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The 69/8 Networking Problem

timothy posted more than 11 years ago | from the modular-arithmetic dept.

The Internet 185

jaredmauch writes "A number of networking providers who receive address space from ARIN have been having problems with their recent IP space allocations. This is a result of outdated filters that applied a few years ago during the boom time of the net, but have not been updated to reflect the current state of the network. Here is a paper that documents some of the problems this filtering is causing providers."

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heh (3, Funny)

ergonal (609484) | more than 11 years ago | (#5732808)

Wine me, dine me, 69/8 me!

heh! (-1, Offtopic)

Anonymous Coward | more than 11 years ago | (#5732842)

Go fuck yourself

Re:heh (4, Funny)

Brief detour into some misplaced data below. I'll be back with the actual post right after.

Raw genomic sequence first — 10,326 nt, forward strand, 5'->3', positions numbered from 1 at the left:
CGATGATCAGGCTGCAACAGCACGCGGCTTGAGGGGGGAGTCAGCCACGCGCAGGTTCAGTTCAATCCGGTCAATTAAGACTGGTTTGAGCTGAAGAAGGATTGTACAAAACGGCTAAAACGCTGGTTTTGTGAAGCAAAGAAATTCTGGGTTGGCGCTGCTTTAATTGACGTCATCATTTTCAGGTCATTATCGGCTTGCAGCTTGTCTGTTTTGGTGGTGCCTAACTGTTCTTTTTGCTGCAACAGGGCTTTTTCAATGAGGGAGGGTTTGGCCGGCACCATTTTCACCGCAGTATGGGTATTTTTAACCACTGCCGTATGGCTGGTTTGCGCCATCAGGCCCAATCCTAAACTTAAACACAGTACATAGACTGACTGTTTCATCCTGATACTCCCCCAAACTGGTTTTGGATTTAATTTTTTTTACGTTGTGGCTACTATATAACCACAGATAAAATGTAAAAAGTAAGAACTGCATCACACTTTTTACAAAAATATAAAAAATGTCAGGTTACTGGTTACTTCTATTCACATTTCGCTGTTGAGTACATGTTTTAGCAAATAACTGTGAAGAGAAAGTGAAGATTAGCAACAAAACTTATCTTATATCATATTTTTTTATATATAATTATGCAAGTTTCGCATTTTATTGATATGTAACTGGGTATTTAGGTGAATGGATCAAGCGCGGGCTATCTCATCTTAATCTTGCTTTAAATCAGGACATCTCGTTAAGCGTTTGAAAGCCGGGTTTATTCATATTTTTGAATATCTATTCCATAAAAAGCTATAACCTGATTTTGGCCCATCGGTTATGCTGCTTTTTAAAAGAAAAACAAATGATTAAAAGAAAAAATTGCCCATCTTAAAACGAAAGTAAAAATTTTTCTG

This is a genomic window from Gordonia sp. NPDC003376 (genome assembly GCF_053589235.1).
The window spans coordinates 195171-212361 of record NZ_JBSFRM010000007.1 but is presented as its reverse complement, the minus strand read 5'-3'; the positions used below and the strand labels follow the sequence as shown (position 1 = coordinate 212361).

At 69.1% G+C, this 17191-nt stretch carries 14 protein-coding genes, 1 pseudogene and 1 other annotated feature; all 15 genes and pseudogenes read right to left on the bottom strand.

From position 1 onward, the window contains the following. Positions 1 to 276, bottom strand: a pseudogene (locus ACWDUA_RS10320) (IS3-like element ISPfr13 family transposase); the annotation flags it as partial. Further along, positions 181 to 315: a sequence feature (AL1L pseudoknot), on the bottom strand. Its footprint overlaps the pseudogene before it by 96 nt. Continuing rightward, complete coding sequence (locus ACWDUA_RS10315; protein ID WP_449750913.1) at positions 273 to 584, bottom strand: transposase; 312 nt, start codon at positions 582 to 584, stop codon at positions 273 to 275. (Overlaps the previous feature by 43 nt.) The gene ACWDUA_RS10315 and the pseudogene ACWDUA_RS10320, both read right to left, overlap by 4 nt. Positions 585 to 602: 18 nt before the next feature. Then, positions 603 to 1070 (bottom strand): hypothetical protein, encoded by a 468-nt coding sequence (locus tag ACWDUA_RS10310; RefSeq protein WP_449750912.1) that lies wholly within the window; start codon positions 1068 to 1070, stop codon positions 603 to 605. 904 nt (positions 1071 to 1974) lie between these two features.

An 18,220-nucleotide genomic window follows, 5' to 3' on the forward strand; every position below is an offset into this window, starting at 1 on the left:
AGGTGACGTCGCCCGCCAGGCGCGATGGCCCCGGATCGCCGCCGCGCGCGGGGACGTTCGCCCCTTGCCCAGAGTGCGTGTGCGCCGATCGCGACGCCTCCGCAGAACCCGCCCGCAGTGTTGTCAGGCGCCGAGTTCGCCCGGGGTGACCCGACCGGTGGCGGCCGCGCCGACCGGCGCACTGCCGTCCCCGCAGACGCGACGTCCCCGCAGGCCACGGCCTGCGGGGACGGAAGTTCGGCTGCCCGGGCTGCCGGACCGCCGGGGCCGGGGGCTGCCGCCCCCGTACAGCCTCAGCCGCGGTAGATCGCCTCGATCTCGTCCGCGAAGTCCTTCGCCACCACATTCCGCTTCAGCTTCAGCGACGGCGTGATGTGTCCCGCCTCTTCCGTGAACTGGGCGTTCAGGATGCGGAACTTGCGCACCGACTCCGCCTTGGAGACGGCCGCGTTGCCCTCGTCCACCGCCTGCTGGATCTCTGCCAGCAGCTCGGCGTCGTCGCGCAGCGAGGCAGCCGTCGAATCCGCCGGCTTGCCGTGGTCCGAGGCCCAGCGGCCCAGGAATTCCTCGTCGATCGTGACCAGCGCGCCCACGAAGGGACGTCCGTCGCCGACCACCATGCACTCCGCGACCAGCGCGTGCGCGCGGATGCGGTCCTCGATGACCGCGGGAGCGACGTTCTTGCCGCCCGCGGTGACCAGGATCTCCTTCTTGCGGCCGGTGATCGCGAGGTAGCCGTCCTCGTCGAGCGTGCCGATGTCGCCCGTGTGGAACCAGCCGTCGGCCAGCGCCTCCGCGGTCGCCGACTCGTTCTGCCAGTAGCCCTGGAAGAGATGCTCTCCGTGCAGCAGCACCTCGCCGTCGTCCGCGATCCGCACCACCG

_ph1ux_ (216706) | more than 11 years ago | (#5733030)

no no no - we're talking about networks here buddy. So its:

Ping me, finger me, 69/8 me!

neat math thing (1)

SHEENmaster (581283) | more than 11 years ago | (#5733081)

69 hex = 105 decimal, and 69 decimal = 105 octal.

8 being for octal, and hexadecimal because it's cool.

Re:neat math thing (1, Funny)

lostchicken (226656) | more than 11 years ago | (#5733148)

Why is Christmas like Halloween?

25 DEC = 31 OCT

ATTENTION! I AM SASKBOY (-1, Offtopic)

Anonymous Coward | more than 11 years ago | (#5733183)

jwbozzy (-1, Troll)

Neuropol (665537) | more than 11 years ago | (#5732810)

is an irc banning bitch. suck it you fag!

zed (-1, Troll)

Anonymous Coward | more than 11 years ago | (#5732823)

fucks the eye sockets of goats! FUCK THAT SKULL!

Re:jwbozzy (-1, Troll)

Anonymous Coward | more than 11 years ago | (#5732828)

nigger

Re:cunt (-1, Troll)

Anonymous Coward | more than 11 years ago | (#5732854)

cunt

Re:cunt (-1, Offtopic)

Anonymous Coward | more than 11 years ago | (#5732866)

kunt

Re:cunt (-1, Troll)

Anonymous Coward | more than 11 years ago | (#5732878)